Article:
the model and idea are pretty cool, a floating torso seems pretty Quakey. Perhaps some particles moving around him. And part of his skin looking whiteish like the wizard. Lower part perhaps. 
give him a blood trail i guess, i think u can do that in qme 
Nice Discussion 
I'd like more bosses in Quake as well. I'll be making one for my pack, but not yet.

I reckon they should have the puzzle solving element of the original 2 and not be killable conventionally, but there's no need for such a behavior to be irritating. 
I've Seen This In A Few Flash Games 
but it could work in quake. People will often achieve snake/sandworm kind of things by having a bunch of segments that are all unconnected models but move in a line, with one following the next and a head at the end that drives the whole thing. 
but I just saw HT's new Scrag and simply had to comment.

Quake's hordes should defy explanation. The scrag is scary because it flies without the aid of [big butterfly] wings, and doesn't have any arms. It's like a ghost.

A few weeks back, I stripped the wings from the scrag/naga and now it has spiked fins on the sides. I salvaged those wings, and now they are fitted for a flying worm demon like you see in Zerst�rer, Might&Magic and Arx Fatalis.

However, in the past few weeks since my system has been healed, I have been playing the games and packs I've been forced to give up over the last several months, so QExpo may be calling things a little short.

Still would like to do the Minimal thing for it, though. A stand alone that has the bare minimal amount of media material -- sounds, models, maps, conchar, etc, to stand on its own.

A wild blue tangent, but many may not be aware of this -- there is a relatively easy way to produce your own sounds. Get the Audacity Audio editor and learn its basic functions. Produce a short abrupt, sound, either through vocalization or noise generation, and put it on one track. Find the sound you want to mimic and put it on another track. Stretch the first sound out to be relatively the same size as the first. There are tools in Audacity that allow you to 'shape' the sound, use them to shape the generated sound to match the acoustic pattern of the sound you are mimicking. You will likely need to use other processing tools to get an acceptable sound, but at this point you'll have a solid basis, and you can go ahead and erase the sound you are mimicking. You will likely also not get a perfect duplicate, but then again, that is not the aim.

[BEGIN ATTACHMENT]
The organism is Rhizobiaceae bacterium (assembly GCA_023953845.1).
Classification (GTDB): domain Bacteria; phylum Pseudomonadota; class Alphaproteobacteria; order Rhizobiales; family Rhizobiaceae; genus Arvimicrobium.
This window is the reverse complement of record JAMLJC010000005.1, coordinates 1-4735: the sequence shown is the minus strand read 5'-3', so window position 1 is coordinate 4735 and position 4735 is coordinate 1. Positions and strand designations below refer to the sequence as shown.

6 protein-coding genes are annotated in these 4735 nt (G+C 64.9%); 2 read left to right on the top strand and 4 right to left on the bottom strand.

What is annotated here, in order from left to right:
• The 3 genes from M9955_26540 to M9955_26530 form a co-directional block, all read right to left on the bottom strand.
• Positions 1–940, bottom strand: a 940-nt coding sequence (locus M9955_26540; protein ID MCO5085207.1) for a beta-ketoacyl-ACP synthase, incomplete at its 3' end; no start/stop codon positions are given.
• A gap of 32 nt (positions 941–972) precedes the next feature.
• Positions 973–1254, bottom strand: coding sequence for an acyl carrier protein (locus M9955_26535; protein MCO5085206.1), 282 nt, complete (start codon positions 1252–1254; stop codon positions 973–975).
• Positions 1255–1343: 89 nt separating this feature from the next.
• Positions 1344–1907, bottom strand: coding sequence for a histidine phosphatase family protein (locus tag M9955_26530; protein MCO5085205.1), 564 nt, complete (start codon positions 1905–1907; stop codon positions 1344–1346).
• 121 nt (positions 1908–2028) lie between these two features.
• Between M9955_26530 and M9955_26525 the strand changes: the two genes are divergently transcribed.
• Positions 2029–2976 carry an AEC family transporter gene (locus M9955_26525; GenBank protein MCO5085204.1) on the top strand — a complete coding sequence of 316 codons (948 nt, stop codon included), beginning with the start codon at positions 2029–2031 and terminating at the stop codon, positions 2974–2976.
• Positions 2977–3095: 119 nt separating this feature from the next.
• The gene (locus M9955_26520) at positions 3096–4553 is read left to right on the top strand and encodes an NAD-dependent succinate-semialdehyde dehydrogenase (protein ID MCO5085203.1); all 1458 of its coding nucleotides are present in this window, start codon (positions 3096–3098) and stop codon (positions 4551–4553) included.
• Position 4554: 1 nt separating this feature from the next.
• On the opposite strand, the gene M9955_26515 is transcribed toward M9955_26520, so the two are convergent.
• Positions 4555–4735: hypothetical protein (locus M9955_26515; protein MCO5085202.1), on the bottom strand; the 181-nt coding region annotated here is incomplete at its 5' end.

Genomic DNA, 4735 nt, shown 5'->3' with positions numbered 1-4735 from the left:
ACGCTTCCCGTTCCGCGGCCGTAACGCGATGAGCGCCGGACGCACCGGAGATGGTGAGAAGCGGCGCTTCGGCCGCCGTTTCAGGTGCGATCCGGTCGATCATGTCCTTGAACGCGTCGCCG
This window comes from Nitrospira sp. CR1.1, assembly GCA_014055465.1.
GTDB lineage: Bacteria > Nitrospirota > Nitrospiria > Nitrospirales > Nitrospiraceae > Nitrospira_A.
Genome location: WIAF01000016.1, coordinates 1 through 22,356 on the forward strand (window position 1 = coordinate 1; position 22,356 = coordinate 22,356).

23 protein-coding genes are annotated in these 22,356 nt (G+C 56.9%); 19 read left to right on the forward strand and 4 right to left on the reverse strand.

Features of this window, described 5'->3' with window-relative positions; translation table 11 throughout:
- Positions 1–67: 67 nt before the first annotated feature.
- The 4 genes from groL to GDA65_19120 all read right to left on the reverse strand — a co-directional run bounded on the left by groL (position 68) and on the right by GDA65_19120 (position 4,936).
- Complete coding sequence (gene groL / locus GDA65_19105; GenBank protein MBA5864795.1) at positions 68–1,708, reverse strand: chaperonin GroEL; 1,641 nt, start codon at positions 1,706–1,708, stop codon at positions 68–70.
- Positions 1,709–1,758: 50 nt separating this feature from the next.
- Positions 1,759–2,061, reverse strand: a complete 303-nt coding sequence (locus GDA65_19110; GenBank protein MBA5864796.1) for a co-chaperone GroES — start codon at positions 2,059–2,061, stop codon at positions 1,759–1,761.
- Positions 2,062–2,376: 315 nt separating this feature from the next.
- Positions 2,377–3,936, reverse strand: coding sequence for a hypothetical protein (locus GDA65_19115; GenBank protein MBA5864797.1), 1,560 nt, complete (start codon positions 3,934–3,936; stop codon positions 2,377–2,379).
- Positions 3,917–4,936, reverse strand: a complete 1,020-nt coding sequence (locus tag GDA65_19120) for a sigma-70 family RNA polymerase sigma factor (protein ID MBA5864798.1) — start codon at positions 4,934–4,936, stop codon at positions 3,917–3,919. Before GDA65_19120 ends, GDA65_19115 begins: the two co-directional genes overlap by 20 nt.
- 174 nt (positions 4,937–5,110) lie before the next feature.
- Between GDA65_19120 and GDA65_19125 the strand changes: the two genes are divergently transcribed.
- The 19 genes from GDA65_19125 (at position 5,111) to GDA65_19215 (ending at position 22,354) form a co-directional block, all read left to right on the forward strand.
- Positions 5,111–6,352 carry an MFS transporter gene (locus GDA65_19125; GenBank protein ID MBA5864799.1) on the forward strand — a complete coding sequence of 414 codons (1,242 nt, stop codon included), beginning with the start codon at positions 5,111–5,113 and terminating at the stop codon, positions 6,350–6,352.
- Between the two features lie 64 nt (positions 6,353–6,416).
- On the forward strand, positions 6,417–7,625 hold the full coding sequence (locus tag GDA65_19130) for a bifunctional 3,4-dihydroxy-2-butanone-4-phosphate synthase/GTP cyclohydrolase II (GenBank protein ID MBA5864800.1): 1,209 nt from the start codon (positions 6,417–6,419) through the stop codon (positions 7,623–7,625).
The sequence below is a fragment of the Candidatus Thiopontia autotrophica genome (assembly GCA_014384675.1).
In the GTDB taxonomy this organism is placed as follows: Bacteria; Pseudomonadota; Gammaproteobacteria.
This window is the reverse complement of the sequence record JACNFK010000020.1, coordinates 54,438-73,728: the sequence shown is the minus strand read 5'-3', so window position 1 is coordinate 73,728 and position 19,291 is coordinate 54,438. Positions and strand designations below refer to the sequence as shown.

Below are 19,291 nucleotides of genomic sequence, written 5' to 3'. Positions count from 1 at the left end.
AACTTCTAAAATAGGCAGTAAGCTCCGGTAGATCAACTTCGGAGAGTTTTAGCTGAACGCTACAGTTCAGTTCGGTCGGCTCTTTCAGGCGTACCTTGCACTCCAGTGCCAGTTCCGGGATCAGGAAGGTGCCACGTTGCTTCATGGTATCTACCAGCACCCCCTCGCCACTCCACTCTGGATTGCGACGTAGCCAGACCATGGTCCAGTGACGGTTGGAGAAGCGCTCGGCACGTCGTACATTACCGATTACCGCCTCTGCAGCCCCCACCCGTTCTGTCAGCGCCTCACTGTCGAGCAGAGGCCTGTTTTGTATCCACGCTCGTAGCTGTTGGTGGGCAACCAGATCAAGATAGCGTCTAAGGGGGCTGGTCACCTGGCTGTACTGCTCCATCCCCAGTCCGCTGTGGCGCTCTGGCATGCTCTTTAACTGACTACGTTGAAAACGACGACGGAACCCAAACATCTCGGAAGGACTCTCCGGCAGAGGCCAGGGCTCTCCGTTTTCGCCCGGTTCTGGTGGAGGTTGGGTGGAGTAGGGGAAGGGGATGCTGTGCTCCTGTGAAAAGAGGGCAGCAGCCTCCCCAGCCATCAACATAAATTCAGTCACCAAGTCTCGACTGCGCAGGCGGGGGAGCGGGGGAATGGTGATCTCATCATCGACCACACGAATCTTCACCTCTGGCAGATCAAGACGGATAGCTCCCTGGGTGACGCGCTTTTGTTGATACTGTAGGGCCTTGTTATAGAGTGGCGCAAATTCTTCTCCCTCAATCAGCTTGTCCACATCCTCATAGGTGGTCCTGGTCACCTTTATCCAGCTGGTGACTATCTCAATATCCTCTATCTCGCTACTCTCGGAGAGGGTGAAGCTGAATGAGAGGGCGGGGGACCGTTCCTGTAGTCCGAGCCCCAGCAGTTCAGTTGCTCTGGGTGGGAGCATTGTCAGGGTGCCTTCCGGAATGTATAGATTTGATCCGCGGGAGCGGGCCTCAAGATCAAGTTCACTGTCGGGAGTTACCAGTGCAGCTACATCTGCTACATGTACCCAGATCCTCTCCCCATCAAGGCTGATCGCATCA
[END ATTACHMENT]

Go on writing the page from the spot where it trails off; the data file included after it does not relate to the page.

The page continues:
You can find examples of sounds developed this way for a Quake3 style hand held Cuisinart on my Mortisville site, if you dig into the index file. 
HL1 Silo Tentacles 
I have disturbing yet fond memories of the fucking noise that thing made. 
Between bang and clang.

It was a bit crap in Xen and the desert where it was just tapping on the rocks / sand. 
That's an interesting sound hint. 
I Have An Idea!: 
How about a mapping scenario which would require some progs jiggery-pokery - a "migration"!

You could have (for example) a ravine/gorge environment with a constant supply of monsters (say feinds for example) running into the map at one end through - for example - a cave exit which is too high up for the player to reach.
The feinds would then run through the entire length for the map, probably following a series of path_corner type entites to an exit at the other end. The exit could be at the other side of a deep trench, the monsters having to go through a monster_jump entity so that they could reach an exit which the player wouldn't be able to.